These studies refute the myths that only straight women get battered, that men are never victims, and that women never batter — in other words, that domestic violence is not an LGBT issue. In fact, it is one of our most serious health risks, affecting significant numbers within our communities.

[…]Myths about domestic violence, victims’ fear and shame, a silence that stems from a desire not to harm perceptions of the LGBT community — all these together contribute to making the problem invisible to others.

That article comes from a source with a very clear pro-gay-agenda bias, so let’s take a look at an article from the Family Research Council to balance it out. They rely on mainstream data sources as well, like the CDC, the DOJ, the US Census, etc.

Excerpt:

A study in the Journal of Interpersonal Violence examined conflict and violence in lesbian relationships. The researchers found that 90 percent of the lesbians surveyed had been recipients of one or more acts of verbal aggression from their intimate partners during the year prior to this study, with 31 percent reporting one or more incidents of physical abuse.[69]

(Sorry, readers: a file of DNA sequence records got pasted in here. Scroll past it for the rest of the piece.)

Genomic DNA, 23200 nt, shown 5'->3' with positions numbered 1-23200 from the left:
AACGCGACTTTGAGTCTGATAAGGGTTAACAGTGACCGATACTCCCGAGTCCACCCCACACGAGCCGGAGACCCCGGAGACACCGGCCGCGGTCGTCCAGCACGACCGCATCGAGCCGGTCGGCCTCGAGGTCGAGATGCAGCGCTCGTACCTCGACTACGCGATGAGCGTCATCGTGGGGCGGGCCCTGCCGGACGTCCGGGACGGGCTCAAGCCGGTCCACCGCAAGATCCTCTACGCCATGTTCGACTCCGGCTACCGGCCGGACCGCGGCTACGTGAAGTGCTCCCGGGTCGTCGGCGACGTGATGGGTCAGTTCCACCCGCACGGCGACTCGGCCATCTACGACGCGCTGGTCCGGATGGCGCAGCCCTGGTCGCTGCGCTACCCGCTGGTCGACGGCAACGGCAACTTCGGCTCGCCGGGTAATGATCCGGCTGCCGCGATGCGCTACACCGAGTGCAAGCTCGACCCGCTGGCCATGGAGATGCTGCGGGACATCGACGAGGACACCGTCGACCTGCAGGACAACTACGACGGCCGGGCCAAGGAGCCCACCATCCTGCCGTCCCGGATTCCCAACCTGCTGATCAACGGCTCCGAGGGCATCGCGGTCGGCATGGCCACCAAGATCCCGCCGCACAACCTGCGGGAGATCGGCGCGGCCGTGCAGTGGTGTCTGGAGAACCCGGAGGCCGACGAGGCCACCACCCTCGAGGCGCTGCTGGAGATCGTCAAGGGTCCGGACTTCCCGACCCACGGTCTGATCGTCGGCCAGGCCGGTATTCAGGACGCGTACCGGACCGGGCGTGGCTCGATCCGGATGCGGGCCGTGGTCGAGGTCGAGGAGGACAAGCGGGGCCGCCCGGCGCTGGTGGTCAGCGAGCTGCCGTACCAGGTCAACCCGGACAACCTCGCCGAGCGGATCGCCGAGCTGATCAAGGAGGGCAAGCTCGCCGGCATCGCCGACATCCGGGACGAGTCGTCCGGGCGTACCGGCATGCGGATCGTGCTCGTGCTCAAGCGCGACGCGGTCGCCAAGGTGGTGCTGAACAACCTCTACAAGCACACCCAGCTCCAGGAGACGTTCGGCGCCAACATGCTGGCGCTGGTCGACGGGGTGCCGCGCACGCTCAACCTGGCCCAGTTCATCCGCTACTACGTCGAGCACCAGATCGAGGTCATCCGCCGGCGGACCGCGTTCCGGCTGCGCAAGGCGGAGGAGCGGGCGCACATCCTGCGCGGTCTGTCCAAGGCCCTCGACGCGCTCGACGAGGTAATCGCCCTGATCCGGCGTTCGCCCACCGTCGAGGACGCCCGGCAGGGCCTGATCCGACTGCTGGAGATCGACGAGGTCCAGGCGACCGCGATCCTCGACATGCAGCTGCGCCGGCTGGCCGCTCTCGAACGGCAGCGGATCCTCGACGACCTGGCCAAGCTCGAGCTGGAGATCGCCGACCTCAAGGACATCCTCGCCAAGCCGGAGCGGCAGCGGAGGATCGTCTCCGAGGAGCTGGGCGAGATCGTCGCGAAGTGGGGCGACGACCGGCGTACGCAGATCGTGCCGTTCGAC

In a survey of 1,099 lesbians, the Journal of Social Service Research found that “slightly more than half of the [lesbians] reported that they had been abused by a female lover/partner. The most frequently indicated forms of abuse were verbal/emotional/psychological abuse and combined physical-psychological abuse.”[70]

In their book Men Who Beat the Men Who Love Them: Battered Gay Men and Domestic Violence,D. Island and P. Letellier report that “the incidence of domestic violence among gay men is nearly double that in the heterosexual population.”[71]

[…]Homosexual and lesbian relationships are far more violent than are traditional married households:

The Bureau of Justice Statistics (U.S. Department of Justice) reports that married women in traditional families experience the lowest rate of violence compared with women in other types of relationships.[72]

A report by the Medical Institute for Sexual Health concurred,

It should be noted that most studies of family violence do not differentiate between married and unmarried partner status. Studies that do make these distinctions have found that marriage relationships tend to have the least intimate partner violence when compared to cohabiting or dating relationships.[73]